Ambulance may not take you to closest hospital if you’re having a stroke

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KANSAS CITY, Mo. -- Beginning Monday, if you have a stroke in Missouri, the ambulance may not take you to the closest hospital. It will take you to a stroke center designated by the state to have the personnel and equipment to treat this medical emergency.

A few weeks ago, one side of Jerry Parish's face suddenly drooped. His wife asked if he was okay.

"I asked him again and again, about six times, and he wouldn't answer, so I just picked up the phone and called 911," said Mary Parish.

Parish was having a stroke. A large area of his brain had no blood flow.

Paramedics first took Parish to the closest hospital where they decided he needed to be transferred to Saint Luke's Hospital for treatment to pull out the blood clot that was causing the stroke.

Parish's story shows how the new Time Critical Diagnosis System in Missouri will work. There are four levels of stroke centers. The ambulance will take a patient to the closest stroke center. In Parish's case, it was St. Mary's Hospital in Blue Springs, a level 2 center. If it's determined the patient needs a higher level of care, he's transferred to a level 1 center such as Saint Luke's on the Plaza.

Under the new system, if the closest hospital isn't a stroke center, the ambulance will bypass it.

"We've seen that when people get to this higher level of this definitive care, specialized care, that we have better outcomes," said Tom Collins, a deputy chief with the Kansas City Fire Department.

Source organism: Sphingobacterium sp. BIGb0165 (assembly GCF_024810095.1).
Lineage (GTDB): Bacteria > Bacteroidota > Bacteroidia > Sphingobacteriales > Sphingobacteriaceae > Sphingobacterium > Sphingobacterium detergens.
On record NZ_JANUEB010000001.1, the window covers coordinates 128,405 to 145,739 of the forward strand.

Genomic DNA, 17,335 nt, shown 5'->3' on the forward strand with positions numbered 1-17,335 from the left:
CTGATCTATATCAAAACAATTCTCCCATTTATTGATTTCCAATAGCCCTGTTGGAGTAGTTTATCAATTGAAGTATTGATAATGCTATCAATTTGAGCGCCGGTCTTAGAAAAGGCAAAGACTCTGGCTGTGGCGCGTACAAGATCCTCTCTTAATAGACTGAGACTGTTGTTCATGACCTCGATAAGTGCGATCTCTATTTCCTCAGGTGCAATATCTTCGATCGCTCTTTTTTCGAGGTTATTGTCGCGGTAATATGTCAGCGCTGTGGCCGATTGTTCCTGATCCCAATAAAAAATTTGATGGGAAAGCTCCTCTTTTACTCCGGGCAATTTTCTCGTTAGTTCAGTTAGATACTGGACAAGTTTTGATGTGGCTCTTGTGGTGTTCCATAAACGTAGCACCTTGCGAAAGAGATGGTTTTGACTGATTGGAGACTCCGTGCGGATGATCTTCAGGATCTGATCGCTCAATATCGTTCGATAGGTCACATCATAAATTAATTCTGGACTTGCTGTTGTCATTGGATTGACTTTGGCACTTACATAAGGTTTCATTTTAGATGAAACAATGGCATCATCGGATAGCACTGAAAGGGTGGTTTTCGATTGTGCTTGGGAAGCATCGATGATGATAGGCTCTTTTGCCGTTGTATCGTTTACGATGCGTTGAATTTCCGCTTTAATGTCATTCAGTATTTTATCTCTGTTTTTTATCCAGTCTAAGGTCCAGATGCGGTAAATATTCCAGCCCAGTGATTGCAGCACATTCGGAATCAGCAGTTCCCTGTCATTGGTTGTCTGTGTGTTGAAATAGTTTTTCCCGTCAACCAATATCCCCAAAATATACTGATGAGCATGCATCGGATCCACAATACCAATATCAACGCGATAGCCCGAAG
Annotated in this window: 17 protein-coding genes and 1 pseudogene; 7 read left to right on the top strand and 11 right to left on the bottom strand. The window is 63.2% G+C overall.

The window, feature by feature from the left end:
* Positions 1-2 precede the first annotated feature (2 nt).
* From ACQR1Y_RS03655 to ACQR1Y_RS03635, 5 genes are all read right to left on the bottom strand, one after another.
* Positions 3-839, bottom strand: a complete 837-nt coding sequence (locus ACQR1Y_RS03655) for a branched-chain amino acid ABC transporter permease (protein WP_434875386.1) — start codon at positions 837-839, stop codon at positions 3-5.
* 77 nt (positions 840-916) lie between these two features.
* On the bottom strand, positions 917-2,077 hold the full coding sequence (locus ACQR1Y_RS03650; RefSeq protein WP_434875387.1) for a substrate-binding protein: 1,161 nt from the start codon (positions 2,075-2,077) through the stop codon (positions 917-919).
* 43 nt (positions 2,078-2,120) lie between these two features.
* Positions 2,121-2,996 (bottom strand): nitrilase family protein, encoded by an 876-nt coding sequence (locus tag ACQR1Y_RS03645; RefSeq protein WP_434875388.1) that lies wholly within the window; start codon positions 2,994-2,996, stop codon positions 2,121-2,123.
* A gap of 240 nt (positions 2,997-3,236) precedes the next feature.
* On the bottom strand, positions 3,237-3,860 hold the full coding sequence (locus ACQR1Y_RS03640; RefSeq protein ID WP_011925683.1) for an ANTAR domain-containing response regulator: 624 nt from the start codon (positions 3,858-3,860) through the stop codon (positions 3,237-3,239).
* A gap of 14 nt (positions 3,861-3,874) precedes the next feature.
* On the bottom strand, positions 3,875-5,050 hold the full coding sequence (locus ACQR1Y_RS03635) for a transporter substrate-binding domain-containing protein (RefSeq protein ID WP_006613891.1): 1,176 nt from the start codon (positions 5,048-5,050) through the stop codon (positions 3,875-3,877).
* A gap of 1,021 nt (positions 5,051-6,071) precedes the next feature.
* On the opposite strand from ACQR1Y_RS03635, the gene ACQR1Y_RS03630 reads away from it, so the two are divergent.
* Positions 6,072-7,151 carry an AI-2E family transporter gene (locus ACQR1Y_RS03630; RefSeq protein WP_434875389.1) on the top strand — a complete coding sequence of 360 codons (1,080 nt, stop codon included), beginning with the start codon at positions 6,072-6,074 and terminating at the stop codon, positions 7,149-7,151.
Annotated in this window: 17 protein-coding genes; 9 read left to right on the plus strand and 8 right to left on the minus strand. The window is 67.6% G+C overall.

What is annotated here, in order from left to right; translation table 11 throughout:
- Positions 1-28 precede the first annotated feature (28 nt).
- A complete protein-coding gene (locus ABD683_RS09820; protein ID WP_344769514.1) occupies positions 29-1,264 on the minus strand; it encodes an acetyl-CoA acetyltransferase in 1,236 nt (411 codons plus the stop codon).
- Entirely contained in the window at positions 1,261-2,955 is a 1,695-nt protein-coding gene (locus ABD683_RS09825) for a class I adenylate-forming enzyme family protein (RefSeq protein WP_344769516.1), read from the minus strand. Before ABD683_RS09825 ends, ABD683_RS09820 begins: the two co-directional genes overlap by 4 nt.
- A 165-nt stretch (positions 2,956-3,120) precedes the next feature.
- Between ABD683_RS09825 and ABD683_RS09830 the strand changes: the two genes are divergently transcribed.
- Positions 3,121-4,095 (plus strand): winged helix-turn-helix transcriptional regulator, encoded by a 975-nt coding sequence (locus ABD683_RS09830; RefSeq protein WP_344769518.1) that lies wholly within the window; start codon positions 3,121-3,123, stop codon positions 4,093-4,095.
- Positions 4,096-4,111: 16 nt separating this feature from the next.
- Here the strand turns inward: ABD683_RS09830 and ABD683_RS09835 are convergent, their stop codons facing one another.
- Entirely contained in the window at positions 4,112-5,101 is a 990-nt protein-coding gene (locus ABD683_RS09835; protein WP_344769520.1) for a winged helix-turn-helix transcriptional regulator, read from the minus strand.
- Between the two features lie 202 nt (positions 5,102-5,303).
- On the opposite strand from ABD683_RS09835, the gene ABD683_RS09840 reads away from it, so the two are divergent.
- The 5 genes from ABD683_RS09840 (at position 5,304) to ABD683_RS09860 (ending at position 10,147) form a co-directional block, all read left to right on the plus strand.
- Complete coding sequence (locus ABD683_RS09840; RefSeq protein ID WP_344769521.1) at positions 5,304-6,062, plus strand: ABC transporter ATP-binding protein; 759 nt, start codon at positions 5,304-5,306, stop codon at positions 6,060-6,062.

But what if you want to go to the closest hospital even if it's not a stroke center? You have a right to do so.

"Now I'm going to tell you the reasons you probably should go to a stroke center," said Collins.

The goal is to prevent disability and death by getting patients to quality care quickly. But that can only happen if you call 911.

"If you drive yourself in and don't call 911, then the hospitals are not as ready for you to be there," said Angela Hawkins, the stroke program manager for Saint Luke's.

It all worked well for Parish.

"Everybody I've talked with cannot believe that I had a massive stroke," said Parish.

He has no disability.

The following hospitals in the Missouri metro told FOX 4 that the state has designated them as stroke centers:

Level I
Research Medical Center
Saint Luke's Hospital (Plaza)

Level II
St. Mary's Medical Center
St. Joseph Medical Center
Centerpoint Medical Center
Lee's Summit Medical Center
Saint Luke's East Hospital

Level III
Belton Regional Medical Center
Saint Luke's North Hospital

The following hospitals told FOX 4 they are NOT designated stroke centers: Truman Medical Center Hospital Hill, Truman Medical Center Lakewood, Liberty Hospital, North Kansas City Hospital.

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